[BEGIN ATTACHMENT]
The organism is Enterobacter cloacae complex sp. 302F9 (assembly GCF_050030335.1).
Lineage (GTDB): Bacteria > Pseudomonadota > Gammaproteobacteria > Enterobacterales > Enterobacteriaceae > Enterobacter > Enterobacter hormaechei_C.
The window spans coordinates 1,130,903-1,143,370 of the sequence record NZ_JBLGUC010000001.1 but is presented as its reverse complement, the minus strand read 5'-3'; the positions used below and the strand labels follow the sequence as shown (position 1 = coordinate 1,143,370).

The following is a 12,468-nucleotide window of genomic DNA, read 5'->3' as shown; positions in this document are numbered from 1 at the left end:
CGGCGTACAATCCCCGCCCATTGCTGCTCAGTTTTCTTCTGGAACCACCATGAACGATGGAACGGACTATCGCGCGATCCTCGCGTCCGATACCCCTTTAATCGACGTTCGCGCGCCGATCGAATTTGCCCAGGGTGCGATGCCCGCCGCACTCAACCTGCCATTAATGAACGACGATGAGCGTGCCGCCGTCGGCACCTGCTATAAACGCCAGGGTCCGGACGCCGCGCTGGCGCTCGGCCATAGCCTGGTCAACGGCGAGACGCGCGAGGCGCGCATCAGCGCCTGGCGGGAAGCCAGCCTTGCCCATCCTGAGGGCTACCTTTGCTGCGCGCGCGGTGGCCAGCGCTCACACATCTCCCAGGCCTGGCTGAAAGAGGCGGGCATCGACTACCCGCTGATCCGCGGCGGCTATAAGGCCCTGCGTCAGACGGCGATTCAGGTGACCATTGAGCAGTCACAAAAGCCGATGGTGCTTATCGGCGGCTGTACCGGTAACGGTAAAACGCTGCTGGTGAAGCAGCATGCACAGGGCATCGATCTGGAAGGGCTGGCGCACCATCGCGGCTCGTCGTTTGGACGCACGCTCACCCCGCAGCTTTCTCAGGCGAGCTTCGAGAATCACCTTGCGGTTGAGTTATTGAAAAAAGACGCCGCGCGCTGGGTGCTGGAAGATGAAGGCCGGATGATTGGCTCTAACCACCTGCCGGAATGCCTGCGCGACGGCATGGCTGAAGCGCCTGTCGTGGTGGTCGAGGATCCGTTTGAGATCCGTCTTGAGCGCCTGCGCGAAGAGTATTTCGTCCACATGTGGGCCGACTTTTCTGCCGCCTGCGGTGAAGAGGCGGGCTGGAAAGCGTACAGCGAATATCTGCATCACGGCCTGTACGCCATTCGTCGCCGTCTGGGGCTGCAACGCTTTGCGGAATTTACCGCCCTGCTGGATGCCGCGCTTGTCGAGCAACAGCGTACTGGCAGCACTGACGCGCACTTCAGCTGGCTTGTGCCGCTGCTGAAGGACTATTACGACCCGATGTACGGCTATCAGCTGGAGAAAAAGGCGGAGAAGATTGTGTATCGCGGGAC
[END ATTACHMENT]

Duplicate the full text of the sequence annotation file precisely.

The organism is Enterobacter cloacae complex sp. 302F9 (assembly GCF_050030335.1).
Lineage (GTDB): Bacteria > Pseudomonadota > Gammaproteobacteria > Enterobacterales > Enterobacteriaceae > Enterobacter > Enterobacter hormaechei_C.
The window spans coordinates 1,130,903-1,143,370 of the sequence record NZ_JBLGUC010000001.1 but is presented as its reverse complement, the minus strand read 5'-3'; the positions used below and the strand labels follow the sequence as shown (position 1 = coordinate 1,143,370).

The following is a 12,468-nucleotide window of genomic DNA, read 5'->3' as shown; positions in this document are numbered from 1 at the left end:
CGGCGTACAATCCCCGCCCATTGCTGCTCAGTTTTCTTCTGGAACCACCATGAACGATGGAACGGACTATCGCGCGATCCTCGCGTCCGATACCCCTTTAATCGACGTTCGCGCGCCGATCGAATTTGCCCAGGGTGCGATGCCCGCCGCACTCAACCTGCCATTAATGAACGACGATGAGCGTGCCGCCGTCGGCACCTGCTATAAACGCCAGGGTCCGGACGCCGCGCTGGCGCTCGGCCATAGCCTGGTCAACGGCGAGACGCGCGAGGCGCGCATCAGCGCCTGGCGGGAAGCCAGCCTTGCCCATCCTGAGGGCTACCTTTGCTGCGCGCGCGGTGGCCAGCGCTCACACATCTCCCAGGCCTGGCTGAAAGAGGCGGGCATCGACTACCCGCTGATCCGCGGCGGCTATAAGGCCCTGCGTCAGACGGCGATTCAGGTGACCATTGAGCAGTCACAAAAGCCGATGGTGCTTATCGGCGGCTGTACCGGTAACGGTAAAACGCTGCTGGTGAAGCAGCATGCACAGGGCATCGATCTGGAAGGGCTGGCGCACCATCGCGGCTCGTCGTTTGGACGCACGCTCACCCCGCAGCTTTCTCAGGCGAGCTTCGAGAATCACCTTGCGGTTGAGTTATTGAAAAAAGACGCCGCGCGCTGGGTGCTGGAAGATGAAGGCCGGATGATTGGCTCTAACCACCTGCCGGAATGCCTGCGCGACGGCATGGCTGAAGCGCCTGTCGTGGTGGTCGAGGATCCGTTTGAGATCCGTCTTGAGCGCCTGCGCGAAGAGTATTTCGTCCACATGTGGGCCGACTTTTCTGCCGCCTGCGGTGAAGAGGCGGGCTGGAAAGCGTACAGCGAATATCTGCATCACGGCCTGTACGCCATTCGTCGCCGTCTGGGGCTGCAACGCTTTGCGGAATTTACCGCCCTGCTGGATGCCGCGCTTGTCGAGCAACAGCGTACTGGCAGCACTGACGCGCACTTCAGCTGGCTTGTGCCGCTGCTGAAGGACTATTACGACCCGATGTACGGCTATCAGCTGGAGAAAAAGGCGGAGAAGATTGTGTATCGCGGGAC